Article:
Range rab­bits

Air Gunner - - Your Letters -

When on the range to­day at Ch­ester Field Tar­get Club, Mouldsworth, we wit­nessed some un­usual an­i­mal be­hav­iour and won­dered if other read­ers had ex­pe­ri­enced any­thing sim­i­lar. Fir­ing at any­thing liv­ing is for­bid­den as a club rule, so the wildlife must know it is safe. A de­cent-sized rab­bit came out of the un­der­growth about 40 yards away, and when it heard our ri­fles, ran to­ward us to see what was go­ing on! It then set­tled, hap­pily munch­ing the green­ery to the side of the fir­ing point for a few min­utes, whilst a mag­pie swooped in and did the same. Could the beau­ti­ful sun­shine have given them a care­free out­look on life? Had I been on my per­mis­sion after the rab­bits it would have been a whole other story, and I can’t get within 80 yards of a mag­pie. Any ob­ser­va­tions would be ap­pre­ci­ated. Andy

Hello Andy, We have the very same thing at Bis­ley club, with rab­bits and squir­rels on the range whilst we shoot. I agree with your sug­ges­tion that the rab­bits and birds learn they’re safe and just ig­nore the noise. We also used to have a fox that would come to the fir­ing points where peo­ple would give her scraps of food, and she’d stand within a few feet of us to take her free din­ner. We also see rab­bits out on the full­bore ranges with .308 bul­lets fly­ing at su­per­sonic speeds over their heads. We have the same rule that no­body may ever kill any­thing there, so they re­lax and en­joy the grass. Ed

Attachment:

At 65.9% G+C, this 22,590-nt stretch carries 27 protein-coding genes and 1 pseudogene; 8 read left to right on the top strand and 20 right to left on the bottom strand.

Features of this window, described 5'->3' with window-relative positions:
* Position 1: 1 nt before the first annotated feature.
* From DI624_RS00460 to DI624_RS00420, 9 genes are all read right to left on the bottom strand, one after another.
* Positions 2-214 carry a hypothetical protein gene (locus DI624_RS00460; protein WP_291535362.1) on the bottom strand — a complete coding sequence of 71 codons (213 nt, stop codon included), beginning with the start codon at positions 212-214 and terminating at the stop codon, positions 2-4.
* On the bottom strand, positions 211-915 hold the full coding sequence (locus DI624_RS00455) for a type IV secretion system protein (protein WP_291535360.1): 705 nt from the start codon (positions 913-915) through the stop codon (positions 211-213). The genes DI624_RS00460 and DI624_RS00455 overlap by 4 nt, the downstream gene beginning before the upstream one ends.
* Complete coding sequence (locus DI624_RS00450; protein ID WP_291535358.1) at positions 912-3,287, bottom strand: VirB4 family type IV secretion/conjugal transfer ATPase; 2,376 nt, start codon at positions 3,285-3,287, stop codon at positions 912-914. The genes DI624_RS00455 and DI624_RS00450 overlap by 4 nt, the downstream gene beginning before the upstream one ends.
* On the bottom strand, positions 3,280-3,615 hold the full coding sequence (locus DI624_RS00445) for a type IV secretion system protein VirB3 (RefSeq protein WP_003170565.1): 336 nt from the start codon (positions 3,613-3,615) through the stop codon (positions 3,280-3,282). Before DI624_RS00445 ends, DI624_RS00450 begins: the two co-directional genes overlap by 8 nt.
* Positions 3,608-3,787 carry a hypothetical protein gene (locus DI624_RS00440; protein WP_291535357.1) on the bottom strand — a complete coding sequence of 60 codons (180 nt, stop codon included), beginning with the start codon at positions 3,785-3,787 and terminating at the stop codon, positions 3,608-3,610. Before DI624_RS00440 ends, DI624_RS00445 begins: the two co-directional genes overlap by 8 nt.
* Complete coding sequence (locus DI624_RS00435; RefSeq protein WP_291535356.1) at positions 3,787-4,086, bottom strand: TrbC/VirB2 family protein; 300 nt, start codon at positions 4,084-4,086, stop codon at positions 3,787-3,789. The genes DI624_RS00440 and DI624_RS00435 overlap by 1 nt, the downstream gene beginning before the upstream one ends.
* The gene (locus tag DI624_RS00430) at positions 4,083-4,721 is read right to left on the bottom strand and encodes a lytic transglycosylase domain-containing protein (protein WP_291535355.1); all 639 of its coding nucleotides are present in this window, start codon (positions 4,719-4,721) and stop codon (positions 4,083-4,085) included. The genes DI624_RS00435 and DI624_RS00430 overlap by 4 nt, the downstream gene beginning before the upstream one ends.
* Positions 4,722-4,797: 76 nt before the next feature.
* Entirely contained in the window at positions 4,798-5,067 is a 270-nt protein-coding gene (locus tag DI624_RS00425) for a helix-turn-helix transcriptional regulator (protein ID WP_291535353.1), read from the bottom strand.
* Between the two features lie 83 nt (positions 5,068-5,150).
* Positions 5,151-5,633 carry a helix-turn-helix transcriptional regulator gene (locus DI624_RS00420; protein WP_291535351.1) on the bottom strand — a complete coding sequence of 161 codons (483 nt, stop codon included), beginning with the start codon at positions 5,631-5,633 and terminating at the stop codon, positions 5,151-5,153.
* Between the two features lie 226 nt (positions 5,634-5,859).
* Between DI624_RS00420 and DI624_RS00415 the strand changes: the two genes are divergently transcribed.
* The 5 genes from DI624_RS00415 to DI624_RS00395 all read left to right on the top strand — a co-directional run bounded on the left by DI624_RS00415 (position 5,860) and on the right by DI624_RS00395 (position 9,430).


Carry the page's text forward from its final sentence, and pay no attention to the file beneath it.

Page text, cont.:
Rab­bits of­ten feed in ri­fle ranges with no fear at all

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